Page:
Wednesday, April 08, 2009

Thanks Minister, I also do not want Singapore to be a rogue regime!

Hi Friends,

It appears that Health Minister Khaw Boon Wan has changed his mind about including foreigners in the organ donation scheme.

The Straits times mentioned that “Only Singaporeans will be reimbursed for donating a kidney.” And that “Payments will be extended to foreigners only when there is enough confidence in the scheme, said Health Minister Khaw Bonn Wan yesterday.”

Mr. Khaw even said “We don’t want Singapore to be a rogue regime.”

This was one of the major sticking points for me as this potentially allows for legalized organ trading. ( read my post on this here) As mentioned elsewhere, I am not against reimbursing donors for expenses incurred as a result of this truly altruistic act.

If we include foreign donors into the scheme, we are unable to monitor the donor back in their homeland and we do not know where the money goes to and we are never sure that the money from the recipient really went to help defray expenses only.

This money could have been attractive enough to act as an inducement for the donor.

I know from conversations online and offline, that some people think that this is just demand and supply economics and I should not have made a big deal of it.

However for me and I think for much of the medical community, medical ethics is just as important as economics in this issue.

Anyway, I don’t expect everyone reading this to get it. Never mind.

Nevertheless, I am glad that Minister Khaw has come to his senses about this.

I might have supported him for the HOTA amendment if this was the case in the first place.

BTW, other positive aspects which he mentioned at the 40th anniversary celebrations of the NKF yesterday included:

Safeguards such as:
1.Thorough screening including psychological assessment to exclude exploitation.

2. Cooling-off period which is good as we do not want “pressure-selling” ala "time share" scams.

3. Kidney donors to be reimbursed through third party and payment partly into Medisave Top-ups (read here)

Also, Kidney patients will get travel subsidy. They should get all the help they need.

Cheers
Dr.Huang Shoou Chyuan

Link: 1.Gigamole: Human Organ Trade- a nuanced approach
2.Gigamole: Human Organ Trade-Agree or disagree?

8 comments:

Anonymous said...

Doesn't make any difference. The rich can still exploit the poor here. Rich patients can still jump queue.

nofearSingapore said...

Hi
Ideally there should be 2 queues- one of kidney sufferers and their place in the queue is based totally on severity of kidney failure and the other queue made of willing donors.
The first willing donor's kidney should go to the first one in the recipient queue unless there is incompatibility and if this is so, the kidney goes to the next compatible recipient.
The pool of money comes from recipients ( pay as much as you can afford and from general public's donation) and the money never directly goes from specific recipient to specific donor. So in this case, the rich cannot jump queue. The only way for rich to jump queue is to take risk by doing transplant in China or those other countries.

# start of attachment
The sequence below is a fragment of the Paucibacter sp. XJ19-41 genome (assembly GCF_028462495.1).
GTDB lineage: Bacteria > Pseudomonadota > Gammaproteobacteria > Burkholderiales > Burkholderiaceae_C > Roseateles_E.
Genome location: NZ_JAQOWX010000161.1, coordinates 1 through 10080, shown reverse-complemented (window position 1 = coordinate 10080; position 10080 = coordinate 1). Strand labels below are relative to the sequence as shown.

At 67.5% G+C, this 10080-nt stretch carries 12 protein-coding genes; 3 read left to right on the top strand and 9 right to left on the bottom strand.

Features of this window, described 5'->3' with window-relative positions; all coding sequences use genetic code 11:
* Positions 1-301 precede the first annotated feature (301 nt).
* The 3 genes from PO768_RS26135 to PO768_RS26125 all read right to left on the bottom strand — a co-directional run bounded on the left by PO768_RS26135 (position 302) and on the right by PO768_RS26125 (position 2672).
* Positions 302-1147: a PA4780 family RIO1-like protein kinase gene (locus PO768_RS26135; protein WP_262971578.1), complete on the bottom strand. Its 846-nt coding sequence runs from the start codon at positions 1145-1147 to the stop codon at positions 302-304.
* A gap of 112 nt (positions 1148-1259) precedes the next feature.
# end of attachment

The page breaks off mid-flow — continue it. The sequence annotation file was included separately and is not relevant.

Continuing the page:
Anonymous said...

Dr Huang, if what you mentioned about the 2 queues is adopted, then it will make a difference.

I was referring to the Minister's statement about excluding foreigners. Singaporeans or foreigners, they are still human beings.

Cheers.

nofearSingapore said...

Hi anon (12 MN)
If you really want to include foreigners ( to increase supply but yet not cause inducement), allow only foreigners in countries where there is ethical medical system and perhaps where there is a Singapore-associated hospital (SAH).
This SAH could be a branch of Parkway etc these SAH in Malaysia/Indonesia/India will be the point of treatment and for verification of how the funds are disbursed to defray expenses for medical treatment resulting from kidney donation.
Advantage:
Expenses verifiable so less danger of misuse of funds
Expenses will be lower than in Singapore hospitals
Increased numbers of donors ( population more than Sg's)

Aloysius said...

Hi Dr Huang,

However for me and I think for much of the medical community, medical ethics is just as important as economics in this issue.

Anyway, I don’t expect everyone reading this to get it. Never mind.


Hmm I do understand your concerns on medical ethics. But from an utilitarian perspective, those who require organ transplants deserve to be helped, and it seems a regulated organ trading market is best in raising their welfare.

Anonymous said...

George says,

There is more than one way to skin a cat. leaving out foreigners would basically narrow down the availability of suitable donors. Why do this? Why be half-hearted?

Reimbursement rates for various expenses can be easily worked out when pegged to a certain level of care. Does it really matter that a donor is from a foreign country and in all possibility a country that is 'poorer' than this place. Why is there any objection to paying the foreigner those reimbursement if the local authorities have done their sums and come up with a figure or figures? Why object, if the foreign donor ended up being able to stretch the payment further because of lower living cost in his home country? Can you be so fastidious about matters to such a nitpicking level?

nofearSingapore said...

Hi George,

So you think I am fastidious and being nitpicking if I insist on safeguards such that the money paid to donors is really for reimbursements as allowed in the legislation?

Perhaps you think that there should be no safeguards at all?
Why am I so fussy and difficult?

Like I said, I don’t expect some of you to get it.

clickTRUE said...

i am really impressed of him as an artist and as a person! a talented one